We have reached out to different people within & around the HSAL camp to find out what from the last twelve months inspired them. Over the past month, we’ve posted a series of lists. Our hope is that you will get an idea of where we are coming from. Here’s what Steve Scott, author, poet, & spoken word performer, turned in:
The year 2018 was consumed with moving out of our old house/selling it, living in an apartment while the new house was finished so I’m going to base my list a bit on that experience…
The hesitations and rationalizations that go through your head when contemplating discarding things/books you will never use/have time to read etc. (you hear about this sort of thing, but the actual experience is inspiring / sobering)
We have reached out to different people within & around the HSAL camp to find out what from the last twelve months inspired them. In the coming days, we’ll post a series of lists. Our hope is that you will get an idea of where we are coming from. Here’s what Joe Morgan, guitar player (TLVS, asentimentalsong), turned in:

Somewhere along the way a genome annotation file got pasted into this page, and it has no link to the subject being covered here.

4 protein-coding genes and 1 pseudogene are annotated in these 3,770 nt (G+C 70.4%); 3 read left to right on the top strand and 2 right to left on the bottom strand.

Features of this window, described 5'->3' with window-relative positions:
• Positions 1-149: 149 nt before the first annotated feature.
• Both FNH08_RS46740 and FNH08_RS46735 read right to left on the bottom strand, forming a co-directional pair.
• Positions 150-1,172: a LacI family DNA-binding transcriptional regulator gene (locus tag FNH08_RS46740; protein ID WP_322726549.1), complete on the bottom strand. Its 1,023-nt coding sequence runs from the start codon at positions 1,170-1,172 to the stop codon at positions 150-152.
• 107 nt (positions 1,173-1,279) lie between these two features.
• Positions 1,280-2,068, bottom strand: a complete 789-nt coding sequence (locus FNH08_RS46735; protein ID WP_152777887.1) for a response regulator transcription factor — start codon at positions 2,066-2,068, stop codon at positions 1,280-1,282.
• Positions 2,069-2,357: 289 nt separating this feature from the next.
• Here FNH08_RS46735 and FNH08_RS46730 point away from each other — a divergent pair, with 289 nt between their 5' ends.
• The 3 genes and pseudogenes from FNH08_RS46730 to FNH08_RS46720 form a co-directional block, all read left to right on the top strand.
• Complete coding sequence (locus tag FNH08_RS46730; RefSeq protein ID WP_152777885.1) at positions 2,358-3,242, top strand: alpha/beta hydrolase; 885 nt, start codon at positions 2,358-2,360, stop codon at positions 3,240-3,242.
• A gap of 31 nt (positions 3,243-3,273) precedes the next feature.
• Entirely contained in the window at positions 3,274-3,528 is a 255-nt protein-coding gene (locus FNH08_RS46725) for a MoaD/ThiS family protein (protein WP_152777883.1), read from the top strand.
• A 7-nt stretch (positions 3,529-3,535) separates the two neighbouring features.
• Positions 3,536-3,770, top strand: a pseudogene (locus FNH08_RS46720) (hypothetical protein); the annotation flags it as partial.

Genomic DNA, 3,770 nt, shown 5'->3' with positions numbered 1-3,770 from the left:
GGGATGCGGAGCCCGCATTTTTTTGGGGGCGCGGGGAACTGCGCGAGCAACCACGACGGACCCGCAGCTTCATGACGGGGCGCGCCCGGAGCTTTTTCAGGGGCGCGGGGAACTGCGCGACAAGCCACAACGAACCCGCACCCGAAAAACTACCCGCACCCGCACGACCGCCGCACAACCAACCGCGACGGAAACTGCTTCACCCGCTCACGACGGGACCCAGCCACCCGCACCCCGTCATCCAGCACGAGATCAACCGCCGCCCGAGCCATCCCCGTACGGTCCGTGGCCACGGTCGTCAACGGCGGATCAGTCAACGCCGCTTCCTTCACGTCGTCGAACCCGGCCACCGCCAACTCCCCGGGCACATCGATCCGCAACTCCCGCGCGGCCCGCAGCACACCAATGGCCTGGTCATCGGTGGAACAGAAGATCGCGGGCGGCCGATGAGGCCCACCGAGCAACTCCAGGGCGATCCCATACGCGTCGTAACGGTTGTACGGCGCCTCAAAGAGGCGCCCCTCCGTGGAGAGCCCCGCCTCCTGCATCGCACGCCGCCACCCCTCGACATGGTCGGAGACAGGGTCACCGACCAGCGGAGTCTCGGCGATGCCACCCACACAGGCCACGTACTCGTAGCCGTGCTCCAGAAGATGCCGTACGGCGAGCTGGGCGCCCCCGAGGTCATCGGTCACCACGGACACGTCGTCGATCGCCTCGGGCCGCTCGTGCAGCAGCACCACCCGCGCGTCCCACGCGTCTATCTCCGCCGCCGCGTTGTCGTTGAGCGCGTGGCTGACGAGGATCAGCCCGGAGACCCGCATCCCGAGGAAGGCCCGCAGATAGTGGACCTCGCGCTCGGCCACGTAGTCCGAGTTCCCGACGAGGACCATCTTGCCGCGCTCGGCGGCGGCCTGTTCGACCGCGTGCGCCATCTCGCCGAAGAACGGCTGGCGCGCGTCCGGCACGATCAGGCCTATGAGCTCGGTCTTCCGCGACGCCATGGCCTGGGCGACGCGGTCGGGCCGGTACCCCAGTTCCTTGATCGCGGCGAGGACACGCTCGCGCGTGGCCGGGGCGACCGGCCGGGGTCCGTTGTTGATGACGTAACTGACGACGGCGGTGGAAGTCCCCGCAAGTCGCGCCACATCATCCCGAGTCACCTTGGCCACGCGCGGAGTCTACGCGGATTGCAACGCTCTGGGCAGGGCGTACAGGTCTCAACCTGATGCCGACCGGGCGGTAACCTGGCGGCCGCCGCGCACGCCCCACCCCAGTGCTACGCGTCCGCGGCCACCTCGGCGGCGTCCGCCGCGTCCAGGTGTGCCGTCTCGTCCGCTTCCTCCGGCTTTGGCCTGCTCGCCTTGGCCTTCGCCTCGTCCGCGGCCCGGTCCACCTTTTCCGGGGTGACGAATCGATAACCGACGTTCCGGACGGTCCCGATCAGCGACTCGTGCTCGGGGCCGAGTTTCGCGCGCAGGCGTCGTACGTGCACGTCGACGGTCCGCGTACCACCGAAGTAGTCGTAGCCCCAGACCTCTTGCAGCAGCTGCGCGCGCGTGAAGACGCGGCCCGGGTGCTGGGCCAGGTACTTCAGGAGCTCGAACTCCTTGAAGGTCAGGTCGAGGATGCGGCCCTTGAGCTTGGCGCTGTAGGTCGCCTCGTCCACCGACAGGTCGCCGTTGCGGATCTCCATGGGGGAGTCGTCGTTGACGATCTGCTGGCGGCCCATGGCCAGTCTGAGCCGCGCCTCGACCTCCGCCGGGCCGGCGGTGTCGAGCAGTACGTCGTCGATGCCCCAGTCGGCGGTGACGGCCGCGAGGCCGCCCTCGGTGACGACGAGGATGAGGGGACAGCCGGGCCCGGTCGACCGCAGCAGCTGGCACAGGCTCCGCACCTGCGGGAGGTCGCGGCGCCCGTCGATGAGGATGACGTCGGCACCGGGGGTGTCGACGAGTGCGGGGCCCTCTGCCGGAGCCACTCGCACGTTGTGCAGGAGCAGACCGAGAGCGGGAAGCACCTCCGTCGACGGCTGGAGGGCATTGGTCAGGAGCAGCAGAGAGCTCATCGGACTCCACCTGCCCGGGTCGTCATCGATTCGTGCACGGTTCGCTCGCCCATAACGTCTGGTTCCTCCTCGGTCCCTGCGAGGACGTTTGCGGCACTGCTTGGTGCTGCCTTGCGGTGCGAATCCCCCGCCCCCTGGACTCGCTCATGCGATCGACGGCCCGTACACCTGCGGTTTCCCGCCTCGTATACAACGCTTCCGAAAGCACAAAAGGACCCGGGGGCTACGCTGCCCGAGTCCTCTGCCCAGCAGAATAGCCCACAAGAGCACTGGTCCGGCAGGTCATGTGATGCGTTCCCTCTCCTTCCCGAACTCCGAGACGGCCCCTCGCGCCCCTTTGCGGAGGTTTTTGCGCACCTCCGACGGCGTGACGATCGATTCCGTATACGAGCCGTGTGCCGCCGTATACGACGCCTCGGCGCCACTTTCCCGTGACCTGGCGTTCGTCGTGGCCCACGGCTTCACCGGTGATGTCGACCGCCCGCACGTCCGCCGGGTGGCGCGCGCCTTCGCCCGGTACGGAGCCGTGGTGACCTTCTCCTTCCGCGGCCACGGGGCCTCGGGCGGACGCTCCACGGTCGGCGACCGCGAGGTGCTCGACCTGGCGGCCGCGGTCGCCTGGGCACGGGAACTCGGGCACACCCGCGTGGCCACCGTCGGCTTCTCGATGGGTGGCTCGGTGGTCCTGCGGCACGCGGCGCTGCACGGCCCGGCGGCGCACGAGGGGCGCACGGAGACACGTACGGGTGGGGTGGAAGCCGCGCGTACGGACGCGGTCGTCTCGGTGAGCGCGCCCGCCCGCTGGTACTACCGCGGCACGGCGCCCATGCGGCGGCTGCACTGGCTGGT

These guys released an album in 2018 called “Arbiter” and it was their first release in over 10 years. This was a comeback/reunion album from a band I really enjoyed in the early 2000’s. They are a melodic hardcore band with a big emphasis on spacey guitars and atmospheres. I thought this was a very well done record with some great riffs and some catchy vocal hooks. Really feel like they captured their old sound but also put together something new and fresh.
Kyle Bobby Dunn is one of my favorite ambient/drone artists. He has come out with several albums that make sad sound so good. He put out a split LP with Wayne Robert Thomas in 2018 called “KBD/WRT”. This split introduced me to Thomas who is also a very talented ambient/drone guitar player. In fact, his whole discography, besides this split, is available for “pay what you want” on his bandcamp page. I spent a lot of time listening to his releases this last year and grew to really enjoy his sound. It is great to be able to listen to his work and lose yourself in the calming tones and textures of the soundscapes he creates. #